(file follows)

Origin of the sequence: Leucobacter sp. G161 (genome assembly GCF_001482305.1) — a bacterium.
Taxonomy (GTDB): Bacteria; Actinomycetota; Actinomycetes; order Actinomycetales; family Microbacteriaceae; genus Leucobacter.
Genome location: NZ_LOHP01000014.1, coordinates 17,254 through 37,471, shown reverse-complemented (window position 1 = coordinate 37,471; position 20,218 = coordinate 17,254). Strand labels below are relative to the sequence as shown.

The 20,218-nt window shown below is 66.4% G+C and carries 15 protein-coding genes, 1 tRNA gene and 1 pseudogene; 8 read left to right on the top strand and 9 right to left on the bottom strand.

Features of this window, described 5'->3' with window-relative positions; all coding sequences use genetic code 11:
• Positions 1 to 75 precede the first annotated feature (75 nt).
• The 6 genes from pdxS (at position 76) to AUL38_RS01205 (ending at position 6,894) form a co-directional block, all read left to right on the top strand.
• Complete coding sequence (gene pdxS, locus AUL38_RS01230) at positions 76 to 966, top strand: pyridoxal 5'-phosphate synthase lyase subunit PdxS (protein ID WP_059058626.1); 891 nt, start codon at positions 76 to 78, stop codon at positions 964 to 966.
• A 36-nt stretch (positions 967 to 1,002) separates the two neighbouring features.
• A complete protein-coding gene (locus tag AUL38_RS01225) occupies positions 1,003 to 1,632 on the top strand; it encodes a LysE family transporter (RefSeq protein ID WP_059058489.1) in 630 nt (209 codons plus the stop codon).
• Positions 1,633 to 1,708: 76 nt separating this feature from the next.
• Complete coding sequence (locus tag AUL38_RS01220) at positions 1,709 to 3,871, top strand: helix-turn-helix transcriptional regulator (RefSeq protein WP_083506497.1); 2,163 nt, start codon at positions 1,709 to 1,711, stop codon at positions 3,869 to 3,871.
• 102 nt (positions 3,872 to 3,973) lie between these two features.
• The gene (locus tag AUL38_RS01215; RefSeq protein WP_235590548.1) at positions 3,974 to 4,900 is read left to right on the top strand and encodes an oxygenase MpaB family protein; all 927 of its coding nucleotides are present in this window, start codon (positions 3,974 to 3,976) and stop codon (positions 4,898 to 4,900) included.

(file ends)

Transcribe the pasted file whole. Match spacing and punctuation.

Origin of the sequence: Leucobacter sp. G161 (genome assembly GCF_001482305.1) — a bacterium.
Taxonomy (GTDB): Bacteria; Actinomycetota; Actinomycetes; order Actinomycetales; family Microbacteriaceae; genus Leucobacter.
Genome location: NZ_LOHP01000014.1, coordinates 17,254 through 37,471, shown reverse-complemented (window position 1 = coordinate 37,471; position 20,218 = coordinate 17,254). Strand labels below are relative to the sequence as shown.

The 20,218-nt window shown below is 66.4% G+C and carries 15 protein-coding genes, 1 tRNA gene and 1 pseudogene; 8 read left to right on the top strand and 9 right to left on the bottom strand.

Features of this window, described 5'->3' with window-relative positions; all coding sequences use genetic code 11:
• Positions 1 to 75 precede the first annotated feature (75 nt).
• The 6 genes from pdxS (at position 76) to AUL38_RS01205 (ending at position 6,894) form a co-directional block, all read left to right on the top strand.
• Complete coding sequence (gene pdxS, locus AUL38_RS01230) at positions 76 to 966, top strand: pyridoxal 5'-phosphate synthase lyase subunit PdxS (protein ID WP_059058626.1); 891 nt, start codon at positions 76 to 78, stop codon at positions 964 to 966.
• A 36-nt stretch (positions 967 to 1,002) separates the two neighbouring features.
• A complete protein-coding gene (locus tag AUL38_RS01225) occupies positions 1,003 to 1,632 on the top strand; it encodes a LysE family transporter (RefSeq protein ID WP_059058489.1) in 630 nt (209 codons plus the stop codon).
• Positions 1,633 to 1,708: 76 nt separating this feature from the next.
• Complete coding sequence (locus tag AUL38_RS01220) at positions 1,709 to 3,871, top strand: helix-turn-helix transcriptional regulator (RefSeq protein WP_083506497.1); 2,163 nt, start codon at positions 1,709 to 1,711, stop codon at positions 3,869 to 3,871.
• 102 nt (positions 3,872 to 3,973) lie between these two features.
• The gene (locus tag AUL38_RS01215; RefSeq protein WP_235590548.1) at positions 3,974 to 4,900 is read left to right on the top strand and encodes an oxygenase MpaB family protein; all 927 of its coding nucleotides are present in this window, start codon (positions 3,974 to 3,976) and stop codon (positions 4,898 to 4,900) included.